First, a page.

New Zealand's economy grew faster than expected in the second three months of the year as expansion in architecture and engineering services offset the impact of the drought which slowed agriculture. The kiwi dollar jumped on the figures.
Gross domestic product grew 0.2 per cent to $37.26 billion in the three months ended June 30, slowing from a revised gain of 0.4 per cent in the March quarter, according to Statistics New Zealand.
That was ahead of 0.1 per cent growth forecast in a Reuters survey of economists, where the local bank economists were picking a contraction. Annual growth of 2.7 per cent was ahead of the 2.4 per cent pace predicted.
The New Zealand dollar climbed to 83.67 US cents from 83.24 cents immediately before the numbers were released. The trade-weighted index rose to 77.65 from 77.26.
Business services grew 2.6 per cent in the quarter, underpinned by architecture and engineering. Construction expanded 2.3 per cent on the strength of civil engineering activity, growing an annual pace of 14 per cent.
Those gains offset a 6.4 per cent contraction in agriculture as the effects of the worst drought in seven decades weighed on production and prompted farmers to slaughter stock to deal with dwindling food supply at the time. The drought has sliced 10.4 per cent from agriculture activity since the December 2012 quarter.
"Because of the strong increase in slaughter numbers in the 2013 drought, especially for dairy cows, it may take longer to recover from than previous droughts," Statistics NZ said in its report. "Farmers may take longer to restock their herds and build production back from pre-drought levels."
Westpac Bank chief economist Dominick Stephens said the GDP number "was a positive surprise to us and to markets. The NZ dollar rose half a cent and swap rates rose two basis points."
"The bigger picture here is confirmation that, aside from drought-induced volatility, the NZ economy is firmly in the grip of a widespread upturn. The driving forces are the Canterbury construction boom and rising house prices," said Stephens.
"But the most critical information was around consumer spending. At one stage the Reserve Bank doubted that rising house prices would induce much of consumer frenzy, and therefore would not be much of a problem for CPI inflation," he said.
"Those doubts will now have been well and truly dispelled in favour of our long-held view that consumers will respond to rising house prices in the same way as they have over history."
Research published this morning by ANZ Bank senior economist Mark Smith described the NZ economy as having "traversed the first half of the year in 1st gear, with sector volatility a reminder that the economy is navigating its way through various offsetting shocks."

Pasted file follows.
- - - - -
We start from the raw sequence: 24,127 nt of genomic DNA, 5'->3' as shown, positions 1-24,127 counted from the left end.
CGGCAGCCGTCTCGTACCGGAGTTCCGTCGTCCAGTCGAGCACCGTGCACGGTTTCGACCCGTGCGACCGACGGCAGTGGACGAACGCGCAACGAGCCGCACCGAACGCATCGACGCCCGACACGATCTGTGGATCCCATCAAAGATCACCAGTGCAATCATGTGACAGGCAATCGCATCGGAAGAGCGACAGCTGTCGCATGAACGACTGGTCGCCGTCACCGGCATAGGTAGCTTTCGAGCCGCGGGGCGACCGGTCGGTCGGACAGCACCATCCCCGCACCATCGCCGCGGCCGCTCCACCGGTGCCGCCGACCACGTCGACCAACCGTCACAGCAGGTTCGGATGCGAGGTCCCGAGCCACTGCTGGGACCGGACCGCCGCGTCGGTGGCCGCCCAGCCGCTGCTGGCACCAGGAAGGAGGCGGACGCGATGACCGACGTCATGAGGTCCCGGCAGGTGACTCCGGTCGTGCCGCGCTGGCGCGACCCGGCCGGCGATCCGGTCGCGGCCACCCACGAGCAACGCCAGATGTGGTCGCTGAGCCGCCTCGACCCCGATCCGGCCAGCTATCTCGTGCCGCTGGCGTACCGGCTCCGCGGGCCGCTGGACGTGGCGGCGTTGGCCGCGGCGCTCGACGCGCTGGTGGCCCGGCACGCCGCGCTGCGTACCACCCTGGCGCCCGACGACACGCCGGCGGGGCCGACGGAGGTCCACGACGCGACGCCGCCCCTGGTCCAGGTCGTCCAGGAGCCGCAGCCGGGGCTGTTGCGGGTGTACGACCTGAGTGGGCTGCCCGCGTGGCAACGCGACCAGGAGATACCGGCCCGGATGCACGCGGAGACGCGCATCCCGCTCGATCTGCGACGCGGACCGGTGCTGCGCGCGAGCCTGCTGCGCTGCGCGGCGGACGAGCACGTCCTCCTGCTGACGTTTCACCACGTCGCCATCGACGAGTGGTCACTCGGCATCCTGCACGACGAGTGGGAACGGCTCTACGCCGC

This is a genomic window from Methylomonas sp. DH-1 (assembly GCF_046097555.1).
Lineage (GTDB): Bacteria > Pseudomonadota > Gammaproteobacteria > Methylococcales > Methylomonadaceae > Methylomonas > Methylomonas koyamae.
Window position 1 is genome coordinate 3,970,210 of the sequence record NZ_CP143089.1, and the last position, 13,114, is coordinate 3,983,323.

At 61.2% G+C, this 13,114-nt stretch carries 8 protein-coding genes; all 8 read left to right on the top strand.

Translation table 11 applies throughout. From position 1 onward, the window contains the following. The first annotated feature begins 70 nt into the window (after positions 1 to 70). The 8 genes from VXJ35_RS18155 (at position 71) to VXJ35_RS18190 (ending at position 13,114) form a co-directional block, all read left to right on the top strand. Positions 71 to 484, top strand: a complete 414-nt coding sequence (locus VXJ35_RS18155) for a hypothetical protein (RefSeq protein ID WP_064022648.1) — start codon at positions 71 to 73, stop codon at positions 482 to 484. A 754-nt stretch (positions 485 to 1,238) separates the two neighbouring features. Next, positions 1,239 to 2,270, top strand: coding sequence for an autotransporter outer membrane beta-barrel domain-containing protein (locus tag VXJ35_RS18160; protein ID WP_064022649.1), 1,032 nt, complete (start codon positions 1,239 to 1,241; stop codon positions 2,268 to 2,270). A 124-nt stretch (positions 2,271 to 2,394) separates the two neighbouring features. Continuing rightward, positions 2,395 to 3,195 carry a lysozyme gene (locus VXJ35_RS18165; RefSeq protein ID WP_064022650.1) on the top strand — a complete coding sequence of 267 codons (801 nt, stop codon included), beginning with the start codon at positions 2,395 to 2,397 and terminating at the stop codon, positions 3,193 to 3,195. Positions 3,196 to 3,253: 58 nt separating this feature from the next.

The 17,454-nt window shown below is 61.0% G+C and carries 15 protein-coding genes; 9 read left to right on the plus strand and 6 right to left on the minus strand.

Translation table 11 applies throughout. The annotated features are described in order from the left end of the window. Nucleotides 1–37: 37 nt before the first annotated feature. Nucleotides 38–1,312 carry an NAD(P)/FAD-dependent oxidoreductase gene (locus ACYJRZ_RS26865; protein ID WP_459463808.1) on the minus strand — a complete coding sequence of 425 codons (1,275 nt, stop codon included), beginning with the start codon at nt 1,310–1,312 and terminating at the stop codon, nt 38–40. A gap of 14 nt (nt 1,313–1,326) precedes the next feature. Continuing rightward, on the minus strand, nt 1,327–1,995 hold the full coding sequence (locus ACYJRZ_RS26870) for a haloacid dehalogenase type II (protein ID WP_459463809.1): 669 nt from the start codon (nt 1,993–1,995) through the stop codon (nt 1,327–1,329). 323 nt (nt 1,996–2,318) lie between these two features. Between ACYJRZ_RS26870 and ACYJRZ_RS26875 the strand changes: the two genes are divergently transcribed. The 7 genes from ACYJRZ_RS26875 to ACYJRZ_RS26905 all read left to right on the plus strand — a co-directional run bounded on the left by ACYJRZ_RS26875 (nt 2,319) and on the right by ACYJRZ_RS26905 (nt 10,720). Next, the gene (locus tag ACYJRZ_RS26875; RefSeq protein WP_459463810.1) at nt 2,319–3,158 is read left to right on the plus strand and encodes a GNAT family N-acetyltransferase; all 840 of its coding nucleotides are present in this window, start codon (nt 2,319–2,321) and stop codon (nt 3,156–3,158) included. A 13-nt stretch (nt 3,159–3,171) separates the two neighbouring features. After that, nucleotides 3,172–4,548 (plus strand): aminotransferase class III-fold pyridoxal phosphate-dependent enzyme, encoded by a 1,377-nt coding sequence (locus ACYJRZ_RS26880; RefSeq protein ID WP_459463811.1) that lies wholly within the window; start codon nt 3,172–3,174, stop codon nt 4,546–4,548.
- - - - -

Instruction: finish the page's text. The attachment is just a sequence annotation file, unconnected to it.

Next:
"Our view is that the economy hit an inflexion point midway through the year and the scene is set for a stronger second half of the year. "
This was "consistent with the spirit of the September Monetary Policy Statement, which alluded to strengthening in economic activity."
The recovery was expected to be broad based, with the strengthening labour market backdrop, rising net immigration, and housing market tailwinds expected to underpin consumer spending, the mild winter expected to lift dairy production and export activity, and the $40bn Canterbury rebuild and lift in construction sector activity elsewhere expected to filter through into wider economic activity, said the ANZ economists.
"The key will be the extent to which supply side capacity will be able to accommodate the strengthening demand backdrop. At the moment, however, a still-volatile global scene, contained core inflation backdrop and a NZD heading into the stratosphere are encouraging the Reserve Bank to remain on the sidelines, with forthcoming prudential policy changes to directly address areas of financial stability and inflation risk."
The ANZ said a "rising trajectory for core inflation is likely to trigger OCR increases, and we continue to expect a March 2014 start, a gradual pace of policy tightening, and a low OCR endpoint by historical standards this cycle."
The drought was expected to keep a lid on New Zealand's growth through the first half of the year, though elevated services and manufacturing activity surveys and upbeat confidence gauges imply the economy has picked up in the current quarter.
Manufacturing shrank 0.1 per cent in the quarter as the drought weighed on food processing, and exports of meat, dairy and food, beverages and tobacco all declined in the period.
Household consumption expenditure grew 1.5 per cent in the quarter, with spending on durable and consumables up.
Business investment, which excludes spending on residential housing, grew 5.7 per cent in the quarter, led by other construction and transport equipment. Investment in residential housing shrank 1.6 per cent in the period.
Gross fixed capital formation rose 3.8 per cent and inventories built up by $248 million in the quarter.
The expenditure measure of GDP grew 0.1 per cent in the quarter for an annual gain of 2.7 per cent.
Real gross national disposable income grew at a quarterly pace of 1.4 per cent in the three months ended June 30, for an annual increase of 2.3 per cent.